Career Development Centre Should Be at the Vanguard of a Successful University
On May 20, Valeria Kasamara, HSE Vice Rector, took part in a round table on the role of career development centres at Russian universities and students’ career trajectories. This event was part of the international conference on Education and World Cities that HSE University held in Saint Petersburg from May 19—21. The round table was attended by government officials from Saint Petersburg, employees of career development centres at leading Russian universities, and representatives of different industries.
The 2021 May conference focused on the third mission of universities. In her welcome speech, Valeria Kasamara called the activity of the career development centres the embodiment of this third mission.
The discussion began with HSE Vice Rector outlining challenges that students at Russian universities are facing during the coronavirus pandemic: 40% income reduction and higher unemployment. Given these factors, Valeria Kasamara emphasized that career development centres should use other approaches when working with universities. ‘Currently, 15% of students are dissatisfied with the performance of career centres at their alma maters’ said Kasamara.
The career development centres of Russian universities should teach students basic employment skills —how to write CVs, how to look for a job, and how to promote themselves on the labour market. Kasamara also highlighted the need for further training for the career centre employees.
Valeria Kasamara, Vice Rector
‘The university can be called successful if its career development centre is at the vanguard, helping students transition seamlessly into the labour market. This university division forms an ecosystem that differentiates a good university from a bad one—the university where students would like to continue their studies and which serves as a source of highly qualified employees.’
The career centres of Saint Petersburg universities shared their expertise in working with students. Maria Ososkova, Director of ITMO Career Centre, spoke about the changes made by the ITMO University to its Career Centre. The Centre encourages students to develop a conscious approach to their future career starting in the first year of their bachelor’s programme. A new course in career development was launched as part of the student curriculum. University-wide subjects such as digital and entrepreneurial culture, logical reasoning, and creative technologies are essential components of a future bachelors’ curriculum. Moreover, courses on soft skills include presentation skills, self-efficiency and time management, emotional intelligence, and research ethics. Elizaveta Troyanova from the Career Development Centre of the Graduate School of Management (Saint Petersburg University) said that the key goal of the division is to train future leaders of industry. The Centre’s employees support students and graduates at every step of their career development. The Centre also cooperates with its corporate partners in developing joint projects and establishing laboratories to help students acquire the most relevant knowledge and skills, working hand in hand with leading industrial experts. A notable example is 5GDreamLab—a digital laboratory set up jointly with MegaFon PJSC.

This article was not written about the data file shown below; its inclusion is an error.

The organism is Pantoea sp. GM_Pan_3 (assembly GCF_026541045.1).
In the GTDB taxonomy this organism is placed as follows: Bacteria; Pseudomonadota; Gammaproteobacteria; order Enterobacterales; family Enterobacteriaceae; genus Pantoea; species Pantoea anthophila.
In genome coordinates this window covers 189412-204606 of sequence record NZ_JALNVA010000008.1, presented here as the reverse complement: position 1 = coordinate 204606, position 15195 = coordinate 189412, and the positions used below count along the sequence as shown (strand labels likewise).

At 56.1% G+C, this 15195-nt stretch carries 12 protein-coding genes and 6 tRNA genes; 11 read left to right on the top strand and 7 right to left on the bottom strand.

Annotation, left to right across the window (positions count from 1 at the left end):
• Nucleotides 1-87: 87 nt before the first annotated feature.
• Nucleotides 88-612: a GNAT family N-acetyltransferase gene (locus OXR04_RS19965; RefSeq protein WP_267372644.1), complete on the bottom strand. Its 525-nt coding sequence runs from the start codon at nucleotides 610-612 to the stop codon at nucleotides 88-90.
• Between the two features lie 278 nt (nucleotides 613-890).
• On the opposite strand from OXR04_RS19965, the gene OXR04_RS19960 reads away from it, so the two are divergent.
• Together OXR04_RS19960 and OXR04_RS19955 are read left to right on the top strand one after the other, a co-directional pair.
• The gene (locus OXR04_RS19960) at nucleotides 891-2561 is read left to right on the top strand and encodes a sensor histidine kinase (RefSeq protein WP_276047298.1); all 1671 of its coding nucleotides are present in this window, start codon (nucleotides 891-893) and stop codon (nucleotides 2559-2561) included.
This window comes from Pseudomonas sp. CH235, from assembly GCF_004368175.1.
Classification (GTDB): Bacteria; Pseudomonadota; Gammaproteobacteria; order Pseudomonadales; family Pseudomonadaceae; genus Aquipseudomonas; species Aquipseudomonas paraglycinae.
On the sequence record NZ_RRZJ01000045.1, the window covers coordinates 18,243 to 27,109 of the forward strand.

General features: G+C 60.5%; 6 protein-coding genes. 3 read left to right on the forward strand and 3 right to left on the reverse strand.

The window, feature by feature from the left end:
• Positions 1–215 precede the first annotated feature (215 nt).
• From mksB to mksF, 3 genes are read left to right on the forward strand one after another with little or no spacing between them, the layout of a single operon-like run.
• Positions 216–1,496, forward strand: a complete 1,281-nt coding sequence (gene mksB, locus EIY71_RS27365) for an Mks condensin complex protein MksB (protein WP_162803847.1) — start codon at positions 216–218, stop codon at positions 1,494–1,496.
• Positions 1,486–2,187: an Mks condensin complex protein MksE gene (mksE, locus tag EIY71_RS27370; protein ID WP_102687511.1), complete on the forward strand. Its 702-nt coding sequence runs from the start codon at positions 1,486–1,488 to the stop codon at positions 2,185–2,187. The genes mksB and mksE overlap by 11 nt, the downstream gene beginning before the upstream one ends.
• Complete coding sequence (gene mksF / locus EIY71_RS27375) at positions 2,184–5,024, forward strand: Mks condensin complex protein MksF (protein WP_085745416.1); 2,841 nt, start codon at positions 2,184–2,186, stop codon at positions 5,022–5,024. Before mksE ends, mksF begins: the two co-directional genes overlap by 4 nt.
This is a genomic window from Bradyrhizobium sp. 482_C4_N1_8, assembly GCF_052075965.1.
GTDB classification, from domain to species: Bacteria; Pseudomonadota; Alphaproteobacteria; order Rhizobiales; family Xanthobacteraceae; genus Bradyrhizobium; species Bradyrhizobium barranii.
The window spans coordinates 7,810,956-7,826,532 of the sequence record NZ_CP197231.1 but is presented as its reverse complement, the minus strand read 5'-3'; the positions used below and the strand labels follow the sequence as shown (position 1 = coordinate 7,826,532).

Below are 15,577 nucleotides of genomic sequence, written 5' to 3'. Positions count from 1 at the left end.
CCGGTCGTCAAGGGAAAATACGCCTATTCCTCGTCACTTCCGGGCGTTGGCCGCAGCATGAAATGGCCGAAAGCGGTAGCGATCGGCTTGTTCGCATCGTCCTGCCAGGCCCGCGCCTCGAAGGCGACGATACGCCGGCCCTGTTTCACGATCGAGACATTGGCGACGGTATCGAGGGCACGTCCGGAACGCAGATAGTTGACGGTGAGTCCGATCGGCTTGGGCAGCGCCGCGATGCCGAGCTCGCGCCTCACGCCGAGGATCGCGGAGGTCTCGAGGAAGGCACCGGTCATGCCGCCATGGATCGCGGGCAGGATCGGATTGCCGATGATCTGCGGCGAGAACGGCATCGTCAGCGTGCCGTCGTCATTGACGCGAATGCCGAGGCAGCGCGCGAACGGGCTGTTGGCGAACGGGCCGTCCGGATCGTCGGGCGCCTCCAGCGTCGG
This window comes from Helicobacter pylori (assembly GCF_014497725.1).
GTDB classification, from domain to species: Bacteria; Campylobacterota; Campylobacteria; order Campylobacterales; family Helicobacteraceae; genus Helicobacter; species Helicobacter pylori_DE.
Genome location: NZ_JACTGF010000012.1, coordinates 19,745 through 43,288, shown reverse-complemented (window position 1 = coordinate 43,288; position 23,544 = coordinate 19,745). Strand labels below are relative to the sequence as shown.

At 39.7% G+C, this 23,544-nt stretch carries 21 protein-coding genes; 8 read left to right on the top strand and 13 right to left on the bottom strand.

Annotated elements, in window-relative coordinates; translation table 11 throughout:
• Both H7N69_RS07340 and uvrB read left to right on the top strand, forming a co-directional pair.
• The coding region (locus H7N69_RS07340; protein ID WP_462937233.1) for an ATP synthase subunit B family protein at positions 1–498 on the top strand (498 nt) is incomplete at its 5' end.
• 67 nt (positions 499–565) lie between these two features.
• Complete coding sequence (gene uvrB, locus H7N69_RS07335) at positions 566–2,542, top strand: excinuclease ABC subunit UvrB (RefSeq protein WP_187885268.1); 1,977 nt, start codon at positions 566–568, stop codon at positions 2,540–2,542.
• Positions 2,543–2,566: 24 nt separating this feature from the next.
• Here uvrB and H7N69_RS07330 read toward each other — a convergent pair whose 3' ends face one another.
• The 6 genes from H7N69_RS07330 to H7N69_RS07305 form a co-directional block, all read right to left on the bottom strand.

Experts note that students may find it difficult to build their career because they do not realize the purpose of their studies and their own interests. Parents often push their children to embark on a specific career path. HSE Vice Rector Valeria Kasamara says that ‘Parents put pressure of their children to choose an area of studies. They often suggest that their children pursue a career that will make the parent comfortable. So many students quit universities after the first year of studies because they feel dissatisfied with their choice.’
Russian companies spoke about the challenges they face when interacting with students and university career development centres. Tatyana Rzaeva, KPMG senior human resource expert, says that traditional career event formats are losing their relevance for students. ‘Standard workshops, job fairs and case competitions are all history now, and we need to understand now what will be relevant tomorrow.’
Ksenia Mardanova, Head of Career Management and Interaction with Graduates, shared her experience in creating digital projects devoted to career paths. She spoke about the Norm Stajer podcast on which HSE graduates share their experience of seeking jobs and working for major Russian companies. Ms Mardanova also suggested that career centres develop social networks on popular virtual venues, saying that due to the new online format, human resource management events have doubled in popularity.
At the end of the discussion, representatives of education and business sectors agreed that the labour market had ‘overheated’ students due to the lack of human resources. Recruiters are headhunting competent candidates, while potential employees have the luxury of making choices. ‘Universities must learn how to teach students to work. Many students know how to study but don’t understand how to work. This would change the situation on the labour market for the better,’ said Professor Kasamara.